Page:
PL EN


2005 | 2(8) | 71-88
Article title

Miejsce Polski w polityce międzynarodowej w latach 1944–1947

Authors
Content
Title variants
EN
The place of Poland in the international politics 1944–1947
Languages of publication
PL
Abstracts
EN
The international situation of Poland in 1944–1947 resulted from the political priorities of the power members of the Great Coalition and, as it seems, to less extent from the policy of the Polish government. The importance of Polish interests was decreasing from August 1943. Creating plans of a new world order, the USA and Great Britain deferred rather to USSR’s wishes. Many researchers consider the concessions to have gone too far comparing the USSR’s commitment to the war in the Far East. It is believed that the attitude of Washington was the crucial for the Polish issue. For the USA the Central-East Europe and Poland itself were located on the periphery of its political concerns. Great Britain was more involved and better orientated in the complex situation of the region, but it was not able to pressurize Moscow, on its own, to respect at least the Yalta conference resolutions, which assumed the multiparty system and democratic parliamentary elections. Poland was also expected to be bound to the West by the economic contacts. In the period after 1945 the British politics was increasingly active and nuanced. It concerned both the Polish Western borders and the economic policy, but as situation in the region of Balkans and Turkey embittered it became more important to stop the communist influence in those countries where it was still possible. There was no real international policy towards Poland either during the war or the postwar period. The USA and Great Britain wanted to make long lasting peace and settling the area of influence system appeared to serve this purpose well. After 1945 the Washington and London policy consisted in reacting against certain events and was short of a long term, clear political conception. Moscow took advantage of the weaknesses of the Western countries’ politics binding Poland down to the USSR and cutting it off from the West in cooperation of the local authorities. Although the article does not focus on the Polish communist politics, it was not without a meaning for the international situation of Poland.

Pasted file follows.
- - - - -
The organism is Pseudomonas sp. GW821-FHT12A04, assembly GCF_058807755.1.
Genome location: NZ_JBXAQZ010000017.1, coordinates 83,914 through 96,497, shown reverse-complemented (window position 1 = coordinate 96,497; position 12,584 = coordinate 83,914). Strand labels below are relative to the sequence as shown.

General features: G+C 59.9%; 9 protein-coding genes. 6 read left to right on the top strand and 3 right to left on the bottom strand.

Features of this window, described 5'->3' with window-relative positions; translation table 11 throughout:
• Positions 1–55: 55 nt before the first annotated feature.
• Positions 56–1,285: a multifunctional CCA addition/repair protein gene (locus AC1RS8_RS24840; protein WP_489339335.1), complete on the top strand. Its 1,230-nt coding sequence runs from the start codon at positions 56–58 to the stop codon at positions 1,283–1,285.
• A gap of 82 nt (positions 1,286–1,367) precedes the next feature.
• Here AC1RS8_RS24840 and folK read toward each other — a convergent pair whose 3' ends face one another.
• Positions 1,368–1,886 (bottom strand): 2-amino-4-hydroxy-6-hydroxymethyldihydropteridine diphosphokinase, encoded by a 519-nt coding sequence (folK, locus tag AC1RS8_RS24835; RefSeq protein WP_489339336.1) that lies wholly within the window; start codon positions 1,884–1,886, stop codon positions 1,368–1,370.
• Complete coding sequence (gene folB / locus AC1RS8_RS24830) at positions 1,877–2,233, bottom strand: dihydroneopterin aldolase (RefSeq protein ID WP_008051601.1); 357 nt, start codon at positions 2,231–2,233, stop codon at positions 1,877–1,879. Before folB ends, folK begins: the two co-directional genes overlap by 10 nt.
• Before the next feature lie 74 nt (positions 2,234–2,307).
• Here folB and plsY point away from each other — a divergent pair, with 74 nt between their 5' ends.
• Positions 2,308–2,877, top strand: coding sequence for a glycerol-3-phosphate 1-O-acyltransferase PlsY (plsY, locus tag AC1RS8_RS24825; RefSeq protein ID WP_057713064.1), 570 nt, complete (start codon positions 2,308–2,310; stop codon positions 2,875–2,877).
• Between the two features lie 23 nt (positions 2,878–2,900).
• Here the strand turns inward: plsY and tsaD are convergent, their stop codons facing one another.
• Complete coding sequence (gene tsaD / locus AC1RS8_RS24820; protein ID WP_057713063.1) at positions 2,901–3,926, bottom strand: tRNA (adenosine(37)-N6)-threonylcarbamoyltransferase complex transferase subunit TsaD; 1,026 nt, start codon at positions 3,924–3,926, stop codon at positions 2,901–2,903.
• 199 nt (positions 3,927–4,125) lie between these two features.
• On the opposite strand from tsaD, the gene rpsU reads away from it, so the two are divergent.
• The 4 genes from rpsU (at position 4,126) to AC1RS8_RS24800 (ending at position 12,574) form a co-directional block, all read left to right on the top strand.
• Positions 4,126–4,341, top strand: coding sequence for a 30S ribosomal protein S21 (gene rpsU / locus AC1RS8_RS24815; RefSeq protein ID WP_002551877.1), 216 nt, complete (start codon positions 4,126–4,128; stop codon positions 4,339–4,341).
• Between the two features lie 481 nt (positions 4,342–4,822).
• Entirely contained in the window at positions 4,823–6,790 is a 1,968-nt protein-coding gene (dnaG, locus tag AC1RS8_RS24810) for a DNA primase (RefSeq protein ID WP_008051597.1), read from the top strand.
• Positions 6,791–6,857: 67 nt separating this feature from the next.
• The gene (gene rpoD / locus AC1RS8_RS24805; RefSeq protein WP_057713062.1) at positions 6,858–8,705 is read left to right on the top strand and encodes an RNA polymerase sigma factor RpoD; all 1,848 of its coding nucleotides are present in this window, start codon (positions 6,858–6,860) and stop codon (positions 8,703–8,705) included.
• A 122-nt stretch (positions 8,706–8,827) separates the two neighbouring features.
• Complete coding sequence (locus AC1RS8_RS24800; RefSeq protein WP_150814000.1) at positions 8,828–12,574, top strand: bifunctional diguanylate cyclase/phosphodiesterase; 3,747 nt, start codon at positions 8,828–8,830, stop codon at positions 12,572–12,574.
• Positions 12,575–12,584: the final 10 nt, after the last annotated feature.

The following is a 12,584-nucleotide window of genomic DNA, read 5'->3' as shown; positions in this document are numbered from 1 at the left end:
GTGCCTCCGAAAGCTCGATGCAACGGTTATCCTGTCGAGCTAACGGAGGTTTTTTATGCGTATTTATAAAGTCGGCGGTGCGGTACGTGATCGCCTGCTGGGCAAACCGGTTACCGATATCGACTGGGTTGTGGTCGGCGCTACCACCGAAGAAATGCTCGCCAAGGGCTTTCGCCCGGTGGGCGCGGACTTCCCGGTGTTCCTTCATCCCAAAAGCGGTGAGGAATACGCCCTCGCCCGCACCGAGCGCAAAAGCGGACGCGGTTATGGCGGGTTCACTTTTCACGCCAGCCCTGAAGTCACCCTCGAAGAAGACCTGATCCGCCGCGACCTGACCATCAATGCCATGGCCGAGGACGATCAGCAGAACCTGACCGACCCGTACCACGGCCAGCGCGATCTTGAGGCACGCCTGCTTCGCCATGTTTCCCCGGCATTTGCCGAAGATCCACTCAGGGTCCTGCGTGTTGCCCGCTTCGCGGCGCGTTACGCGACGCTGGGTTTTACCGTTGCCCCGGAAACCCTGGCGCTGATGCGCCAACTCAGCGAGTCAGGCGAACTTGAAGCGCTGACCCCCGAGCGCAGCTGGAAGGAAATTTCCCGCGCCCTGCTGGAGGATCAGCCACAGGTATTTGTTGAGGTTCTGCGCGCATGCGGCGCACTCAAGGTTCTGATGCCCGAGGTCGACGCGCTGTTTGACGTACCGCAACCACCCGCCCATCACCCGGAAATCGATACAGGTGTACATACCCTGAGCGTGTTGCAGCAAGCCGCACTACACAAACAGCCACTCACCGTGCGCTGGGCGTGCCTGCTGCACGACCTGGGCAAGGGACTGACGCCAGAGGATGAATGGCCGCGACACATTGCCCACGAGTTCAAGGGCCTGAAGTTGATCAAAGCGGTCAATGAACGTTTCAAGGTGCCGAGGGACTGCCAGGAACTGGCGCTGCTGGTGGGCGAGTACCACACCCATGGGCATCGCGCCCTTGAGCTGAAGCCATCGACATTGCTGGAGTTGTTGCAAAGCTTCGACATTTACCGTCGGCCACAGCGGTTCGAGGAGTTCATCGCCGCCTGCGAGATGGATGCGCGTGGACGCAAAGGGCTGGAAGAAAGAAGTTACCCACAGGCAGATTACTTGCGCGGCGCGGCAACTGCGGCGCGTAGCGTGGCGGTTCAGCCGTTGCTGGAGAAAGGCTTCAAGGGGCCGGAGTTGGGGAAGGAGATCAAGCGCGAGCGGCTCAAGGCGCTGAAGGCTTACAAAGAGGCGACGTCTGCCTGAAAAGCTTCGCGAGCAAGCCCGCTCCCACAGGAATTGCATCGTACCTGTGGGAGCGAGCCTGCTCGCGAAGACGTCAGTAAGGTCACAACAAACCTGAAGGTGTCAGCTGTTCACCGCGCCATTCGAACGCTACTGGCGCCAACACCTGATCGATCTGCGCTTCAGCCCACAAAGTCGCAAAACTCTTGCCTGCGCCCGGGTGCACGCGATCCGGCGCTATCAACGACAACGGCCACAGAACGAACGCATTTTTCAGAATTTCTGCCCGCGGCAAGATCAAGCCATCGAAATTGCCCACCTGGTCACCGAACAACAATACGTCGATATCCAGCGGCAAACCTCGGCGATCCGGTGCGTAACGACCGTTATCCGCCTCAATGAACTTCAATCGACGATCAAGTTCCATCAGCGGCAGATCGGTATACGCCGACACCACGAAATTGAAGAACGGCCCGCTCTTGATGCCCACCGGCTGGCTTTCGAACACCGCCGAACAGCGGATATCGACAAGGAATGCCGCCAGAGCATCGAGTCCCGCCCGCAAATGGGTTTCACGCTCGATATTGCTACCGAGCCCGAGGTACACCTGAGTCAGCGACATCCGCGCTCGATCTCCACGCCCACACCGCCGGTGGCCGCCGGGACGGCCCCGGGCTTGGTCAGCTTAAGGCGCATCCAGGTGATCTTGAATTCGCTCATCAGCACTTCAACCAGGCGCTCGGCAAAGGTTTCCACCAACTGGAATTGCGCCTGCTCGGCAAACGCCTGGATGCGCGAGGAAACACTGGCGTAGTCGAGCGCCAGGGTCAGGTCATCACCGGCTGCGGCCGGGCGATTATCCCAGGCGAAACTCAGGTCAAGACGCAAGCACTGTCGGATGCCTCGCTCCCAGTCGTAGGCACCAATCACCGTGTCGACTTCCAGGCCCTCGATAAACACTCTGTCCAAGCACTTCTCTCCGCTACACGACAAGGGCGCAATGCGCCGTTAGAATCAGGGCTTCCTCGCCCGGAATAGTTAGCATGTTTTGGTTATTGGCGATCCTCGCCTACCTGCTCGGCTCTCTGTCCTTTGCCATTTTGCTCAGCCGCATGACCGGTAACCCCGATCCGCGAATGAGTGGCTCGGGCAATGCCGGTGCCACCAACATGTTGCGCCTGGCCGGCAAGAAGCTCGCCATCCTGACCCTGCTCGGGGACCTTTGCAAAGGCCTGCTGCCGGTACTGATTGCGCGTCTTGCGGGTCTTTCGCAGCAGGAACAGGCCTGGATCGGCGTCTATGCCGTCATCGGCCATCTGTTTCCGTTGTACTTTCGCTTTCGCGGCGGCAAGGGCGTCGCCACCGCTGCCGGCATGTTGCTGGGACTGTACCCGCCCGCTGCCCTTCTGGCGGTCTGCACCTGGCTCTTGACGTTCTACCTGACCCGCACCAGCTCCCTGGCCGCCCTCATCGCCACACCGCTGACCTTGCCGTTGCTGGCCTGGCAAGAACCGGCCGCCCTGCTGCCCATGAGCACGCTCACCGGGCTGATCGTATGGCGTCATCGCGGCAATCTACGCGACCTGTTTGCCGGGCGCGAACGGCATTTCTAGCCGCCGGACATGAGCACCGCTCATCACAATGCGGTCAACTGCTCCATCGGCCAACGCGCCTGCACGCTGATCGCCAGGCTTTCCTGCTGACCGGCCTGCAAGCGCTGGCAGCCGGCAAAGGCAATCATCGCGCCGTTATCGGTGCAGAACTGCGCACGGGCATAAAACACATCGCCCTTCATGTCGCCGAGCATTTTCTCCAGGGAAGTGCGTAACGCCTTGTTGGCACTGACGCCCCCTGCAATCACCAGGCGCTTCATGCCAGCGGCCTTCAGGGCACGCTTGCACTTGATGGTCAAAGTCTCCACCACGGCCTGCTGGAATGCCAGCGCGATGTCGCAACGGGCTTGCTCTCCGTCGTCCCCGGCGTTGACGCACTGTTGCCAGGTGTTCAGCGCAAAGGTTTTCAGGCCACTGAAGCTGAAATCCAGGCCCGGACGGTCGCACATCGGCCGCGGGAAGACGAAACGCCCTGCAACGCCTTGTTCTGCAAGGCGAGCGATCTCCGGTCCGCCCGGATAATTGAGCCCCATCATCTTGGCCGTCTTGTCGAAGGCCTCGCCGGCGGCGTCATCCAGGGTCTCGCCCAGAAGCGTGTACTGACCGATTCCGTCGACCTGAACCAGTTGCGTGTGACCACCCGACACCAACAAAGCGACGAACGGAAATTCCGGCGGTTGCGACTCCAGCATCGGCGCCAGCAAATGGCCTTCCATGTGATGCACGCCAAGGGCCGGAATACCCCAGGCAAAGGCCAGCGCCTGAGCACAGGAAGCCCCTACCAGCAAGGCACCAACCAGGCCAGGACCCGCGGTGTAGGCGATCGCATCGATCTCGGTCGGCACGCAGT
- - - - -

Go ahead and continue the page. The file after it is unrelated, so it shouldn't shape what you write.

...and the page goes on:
Keywords
References
Document Type
Publication order reference
Identifiers
YADDA identifier
bwmeta1.element.desklight-007ff6b6-d062-47f2-89b8-ac3f42c6793e
JavaScript is turned off in your web browser. Turn it on to take full advantage of this site, then refresh the page.